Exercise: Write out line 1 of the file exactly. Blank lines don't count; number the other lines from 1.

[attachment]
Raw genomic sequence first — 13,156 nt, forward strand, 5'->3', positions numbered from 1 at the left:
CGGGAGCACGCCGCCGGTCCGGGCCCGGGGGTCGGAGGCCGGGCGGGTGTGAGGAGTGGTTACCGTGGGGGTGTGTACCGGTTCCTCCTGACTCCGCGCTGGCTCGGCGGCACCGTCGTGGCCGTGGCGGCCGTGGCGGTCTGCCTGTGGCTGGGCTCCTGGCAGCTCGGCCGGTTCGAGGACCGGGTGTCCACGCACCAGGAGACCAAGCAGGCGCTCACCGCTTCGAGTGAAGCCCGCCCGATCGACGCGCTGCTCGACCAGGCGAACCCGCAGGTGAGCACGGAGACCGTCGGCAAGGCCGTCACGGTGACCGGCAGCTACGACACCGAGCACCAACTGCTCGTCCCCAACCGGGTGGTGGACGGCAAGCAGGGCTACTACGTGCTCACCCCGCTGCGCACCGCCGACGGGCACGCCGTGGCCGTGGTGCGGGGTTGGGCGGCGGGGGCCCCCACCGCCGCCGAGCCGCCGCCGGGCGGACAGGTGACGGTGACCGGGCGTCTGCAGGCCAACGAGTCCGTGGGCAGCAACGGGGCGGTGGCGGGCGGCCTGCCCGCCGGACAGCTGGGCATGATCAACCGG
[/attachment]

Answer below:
Raw genomic sequence first — 13,156 nt, forward strand, 5'->3', positions numbered from 1 at the left: